John Wall says Wizards will do less talking this year, but could be best team he's played on

The Wizards in recent years have made a habit of trying to speak things into existence and then not having them actually exist. They have talked the talk and then sometimes haven't walked the walk.

A few instances come to mind, including Bradley Beal saying of the LeBron James-led Cleveland Cavaliers that "they didn't want to see us" in the playoffs. Beal also said in November that the Washington was the best team in the East, just hours before James scored 57 points in the Wizards' building.

John Wall has made similar proclomations in the past, usually about himself, including how he is the best point guard in the Eastern Conference. Now, these statements were all relatively normal for professional athletes who pride themselves in always feeling like they are the best player on the floor or the field. It's part of the mindset that makes them who they are.

But when those statements are made and then not backed up, they can be tough to defend, and especially for a Wizards team which last season seemed to overlook the lesser teams and suffered a down year because of it.

Wall insists all that is about to change. In his 1-on-1 interview with Chris Miller on our Wizards Tipoff podcast, Wall said the message this year will be much different, much more muted than it has been in the past.

"We want to go out with a different mindset and a different focus. We're not trying to go in and think we're a team that has already established something and got respect from people. We have to earn that respect and that means going out and competing every night against the good teams or the bad teams," he said.

That doesn't mean Wall isn't confident. His belief in himself hasn't wavered and, in fact, he may believe in his team more now than ever. That's because he is happy with the offseason the front office has produced.

They signed Dwight Howard and Jeff Green in free agency, traded for Austin Rivers and drafted Troy Brown, Jr. in the first round. All should help the Wizards improve between Howard representing an upgrade at starting center and the others providing much-needed depth.

When Wall was asked by Chris if this is the most complete team he has played with in Washington, Wall left no doubts.

"Yeah, for sure. I definitely think so," he said. "I think it gives us the opportunity where we don't have to play as many minutes. That's the key. At the end of the year, you kind of fall short because you're fatigued. Nobody uses that as an excuse. You play and try to get into the best shape possible. But if you're playing 24 minutes, the whole half, and then 24 minutes and the whole half, you kind of get tired at some point. I think those guys can take a little of the burden and pressure off of us at times."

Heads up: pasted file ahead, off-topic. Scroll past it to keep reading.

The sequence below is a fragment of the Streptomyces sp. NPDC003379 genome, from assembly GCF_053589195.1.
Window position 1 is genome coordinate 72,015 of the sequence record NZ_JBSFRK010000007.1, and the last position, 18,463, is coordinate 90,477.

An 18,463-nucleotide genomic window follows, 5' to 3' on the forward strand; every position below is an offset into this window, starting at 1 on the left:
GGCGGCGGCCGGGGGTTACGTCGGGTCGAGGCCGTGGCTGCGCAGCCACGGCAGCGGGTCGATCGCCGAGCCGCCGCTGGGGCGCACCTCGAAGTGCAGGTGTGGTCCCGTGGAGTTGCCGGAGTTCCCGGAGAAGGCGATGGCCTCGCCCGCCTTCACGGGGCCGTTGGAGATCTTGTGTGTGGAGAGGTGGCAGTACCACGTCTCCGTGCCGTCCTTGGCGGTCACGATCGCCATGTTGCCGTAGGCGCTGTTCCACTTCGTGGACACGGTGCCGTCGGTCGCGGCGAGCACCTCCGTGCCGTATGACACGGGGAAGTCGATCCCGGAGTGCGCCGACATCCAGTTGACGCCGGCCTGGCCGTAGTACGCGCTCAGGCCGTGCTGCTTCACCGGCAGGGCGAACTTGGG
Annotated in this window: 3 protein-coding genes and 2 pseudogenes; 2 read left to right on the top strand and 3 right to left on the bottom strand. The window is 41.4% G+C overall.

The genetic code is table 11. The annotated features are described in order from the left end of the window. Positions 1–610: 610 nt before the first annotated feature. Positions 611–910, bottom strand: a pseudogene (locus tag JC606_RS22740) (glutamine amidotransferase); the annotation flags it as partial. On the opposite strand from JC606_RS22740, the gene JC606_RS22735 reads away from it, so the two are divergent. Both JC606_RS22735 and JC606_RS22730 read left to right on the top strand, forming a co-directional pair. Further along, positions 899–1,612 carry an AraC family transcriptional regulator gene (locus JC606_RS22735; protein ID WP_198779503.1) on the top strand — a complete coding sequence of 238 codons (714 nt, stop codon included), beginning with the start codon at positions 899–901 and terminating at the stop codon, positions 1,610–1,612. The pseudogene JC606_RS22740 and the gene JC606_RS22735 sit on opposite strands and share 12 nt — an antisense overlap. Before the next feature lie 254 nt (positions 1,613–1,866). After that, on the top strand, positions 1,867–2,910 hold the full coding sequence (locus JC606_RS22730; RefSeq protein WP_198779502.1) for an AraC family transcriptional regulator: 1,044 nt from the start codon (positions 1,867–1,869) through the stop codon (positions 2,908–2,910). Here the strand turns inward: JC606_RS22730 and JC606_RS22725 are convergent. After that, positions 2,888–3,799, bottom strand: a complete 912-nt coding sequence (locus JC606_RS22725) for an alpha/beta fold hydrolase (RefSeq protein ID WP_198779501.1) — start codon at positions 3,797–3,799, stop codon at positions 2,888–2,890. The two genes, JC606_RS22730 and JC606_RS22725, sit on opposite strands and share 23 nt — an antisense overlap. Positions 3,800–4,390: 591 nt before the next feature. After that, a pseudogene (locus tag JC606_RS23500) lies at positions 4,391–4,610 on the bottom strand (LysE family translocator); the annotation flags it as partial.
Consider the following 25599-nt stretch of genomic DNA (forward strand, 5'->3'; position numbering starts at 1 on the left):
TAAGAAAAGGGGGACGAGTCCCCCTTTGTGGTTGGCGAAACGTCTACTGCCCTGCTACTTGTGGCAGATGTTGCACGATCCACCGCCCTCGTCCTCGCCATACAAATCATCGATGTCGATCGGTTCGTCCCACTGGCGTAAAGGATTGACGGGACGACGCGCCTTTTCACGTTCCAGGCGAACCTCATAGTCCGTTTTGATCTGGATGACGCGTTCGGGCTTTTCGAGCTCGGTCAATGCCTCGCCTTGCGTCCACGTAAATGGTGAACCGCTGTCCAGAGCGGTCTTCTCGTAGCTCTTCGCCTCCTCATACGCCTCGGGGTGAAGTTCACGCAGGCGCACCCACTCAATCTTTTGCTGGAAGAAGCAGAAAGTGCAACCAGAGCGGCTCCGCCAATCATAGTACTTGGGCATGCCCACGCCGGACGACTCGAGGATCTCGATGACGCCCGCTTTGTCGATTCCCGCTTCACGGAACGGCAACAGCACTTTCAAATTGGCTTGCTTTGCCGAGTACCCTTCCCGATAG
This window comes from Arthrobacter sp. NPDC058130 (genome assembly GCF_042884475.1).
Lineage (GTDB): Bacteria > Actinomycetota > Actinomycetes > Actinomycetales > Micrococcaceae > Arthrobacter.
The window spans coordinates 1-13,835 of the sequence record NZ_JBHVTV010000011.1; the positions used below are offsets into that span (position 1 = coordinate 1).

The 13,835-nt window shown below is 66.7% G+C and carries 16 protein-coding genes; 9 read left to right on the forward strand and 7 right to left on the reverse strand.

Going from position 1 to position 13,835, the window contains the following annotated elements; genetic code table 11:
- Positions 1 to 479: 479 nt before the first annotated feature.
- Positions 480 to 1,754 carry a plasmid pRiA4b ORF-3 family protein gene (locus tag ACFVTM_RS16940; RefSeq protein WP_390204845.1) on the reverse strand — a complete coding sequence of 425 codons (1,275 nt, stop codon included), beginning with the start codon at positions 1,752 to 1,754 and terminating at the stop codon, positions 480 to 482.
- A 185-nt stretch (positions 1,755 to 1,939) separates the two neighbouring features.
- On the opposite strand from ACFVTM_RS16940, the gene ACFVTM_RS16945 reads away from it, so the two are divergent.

Listen to Wall's full 1-on-1 interview on the Wizards Tipoff podcast:

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Austin Rivers believes he can help the Wizards on defense as much as anything

Austin Rivers believes he can help the Wizards on defense as much as anything

When asked at his introductory press conference for how he will fit on the Wizards' roster from a basketball perspective, guard Austin Rivers didn't first cite his three-point shooting, his ability to affect games scoring off the bench or his speed to run the floor with John Wall and Bradley Beal. The first thing he point to was his defense.

That may have surprised some people out there as Rivers has long been known for his scoring ability and not so much his skills on the other end. It's not that he can't play defense, it's just that most of the highlights he's produced over the years have been due to his high-flying finishes at the rim and wicked pull-up jumper from three-point range.

Defense, though, is something Rivers takes pride in and he hopes to continue developing as a defender in Washington.

"With how much Brad and John have to do every night, for them to not have to always guard the best guard on the other team, that's something I can come in here and do. Try to bring that competitive spirit and be one of the defenders on the team," Rivers said.

Rivers' defensive ability has produced some controversy among Wizards fans and media members on social media. Some insist he does not bring value on that end of the floor, while some numbers suggest he does have some defensive potential.

Last season, Rivers averaged a career-high 1.2 steals per game. He was tied for fifth on the Clippers in defensive win shares.

However, his 113 defensive rating was his worst since 2013-14. It was an outlier on the Clippers and not in the good way. He also ranked nowhere near the top of the league in deflections or contested three-point shots, two hustle stats that guys like Wall and Beal fair well in.

Rivers points to two attributes that he believes make him a strong perimeter defender. One is his versatility and the other you could call scrappiness.

"On defense [the Wizards] can switch one through three or one through four. I think that gives us a lot of dangerous options," he said.

As for his scrappiness, Rivers says it comes from the early days of his career.

"I had to figure out ways to be effective without [a jumpshot] and that's how I became a defender. I guess everything happens for a reason, right? I'm happy I did have those early career struggles because it made me find a side of me that I didn't do [early on]. Because I promise you I didn't play any defense at Duke," he said.

The last line drew laughter from those gathered at his introductory press conference. Rivers insists that he now takes that end of the floor very seriously. The Wizards certainly hope he can back up his words.